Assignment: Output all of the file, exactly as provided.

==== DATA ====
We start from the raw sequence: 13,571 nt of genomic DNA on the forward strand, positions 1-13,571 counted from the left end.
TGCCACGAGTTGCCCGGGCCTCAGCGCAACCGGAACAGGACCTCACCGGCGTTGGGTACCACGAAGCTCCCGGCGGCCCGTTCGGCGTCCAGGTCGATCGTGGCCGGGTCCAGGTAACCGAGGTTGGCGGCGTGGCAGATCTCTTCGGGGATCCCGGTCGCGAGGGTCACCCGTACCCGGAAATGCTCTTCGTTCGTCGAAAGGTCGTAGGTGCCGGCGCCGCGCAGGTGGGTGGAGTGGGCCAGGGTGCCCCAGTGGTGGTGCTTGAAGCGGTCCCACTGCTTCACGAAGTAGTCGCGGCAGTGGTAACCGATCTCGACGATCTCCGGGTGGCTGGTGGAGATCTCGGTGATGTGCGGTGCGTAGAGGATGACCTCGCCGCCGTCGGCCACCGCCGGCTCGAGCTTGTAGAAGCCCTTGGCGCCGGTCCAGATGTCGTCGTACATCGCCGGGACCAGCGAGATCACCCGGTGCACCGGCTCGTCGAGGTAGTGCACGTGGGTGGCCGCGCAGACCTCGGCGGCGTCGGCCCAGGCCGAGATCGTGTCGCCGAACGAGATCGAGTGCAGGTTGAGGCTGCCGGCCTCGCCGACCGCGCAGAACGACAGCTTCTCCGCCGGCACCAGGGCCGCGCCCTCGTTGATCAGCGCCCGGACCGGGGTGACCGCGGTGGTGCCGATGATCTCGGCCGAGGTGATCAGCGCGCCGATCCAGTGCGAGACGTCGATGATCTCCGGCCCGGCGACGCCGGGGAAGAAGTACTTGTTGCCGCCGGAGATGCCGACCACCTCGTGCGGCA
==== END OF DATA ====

We start from the raw sequence: 13,571 nt of genomic DNA on the forward strand, positions 1-13,571 counted from the left end.
TGCCACGAGTTGCCCGGGCCTCAGCGCAACCGGAACAGGACCTCACCGGCGTTGGGTACCACGAAGCTCCCGGCGGCCCGTTCGGCGTCCAGGTCGATCGTGGCCGGGTCCAGGTAACCGAGGTTGGCGGCGTGGCAGATCTCTTCGGGGATCCCGGTCGCGAGGGTCACCCGTACCCGGAAATGCTCTTCGTTCGTCGAAAGGTCGTAGGTGCCGGCGCCGCGCAGGTGGGTGGAGTGGGCCAGGGTGCCCCAGTGGTGGTGCTTGAAGCGGTCCCACTGCTTCACGAAGTAGTCGCGGCAGTGGTAACCGATCTCGACGATCTCCGGGTGGCTGGTGGAGATCTCGGTGATGTGCGGTGCGTAGAGGATGACCTCGCCGCCGTCGGCCACCGCCGGCTCGAGCTTGTAGAAGCCCTTGGCGCCGGTCCAGATGTCGTCGTACATCGCCGGGACCAGCGAGATCACCCGGTGCACCGGCTCGTCGAGGTAGTGCACGTGGGTGGCCGCGCAGACCTCGGCGGCGTCGGCCCAGGCCGAGATCGTGTCGCCGAACGAGATCGAGTGCAGGTTGAGGCTGCCGGCCTCGCCGACCGCGCAGAACGACAGCTTCTCCGCCGGCACCAGGGCCGCGCCCTCGTTGATCAGCGCCCGGACCGGGGTGACCGCGGTGGTGCCGATGATCTCGGCCGAGGTGATCAGCGCGCCGATCCAGTGCGAGACGTCGATGATCTCCGGCCCGGCGACGCCGGGGAAGAAGTACTTGTTGCCGCCGGAGATGCCGACCACCTCGTGCGGCA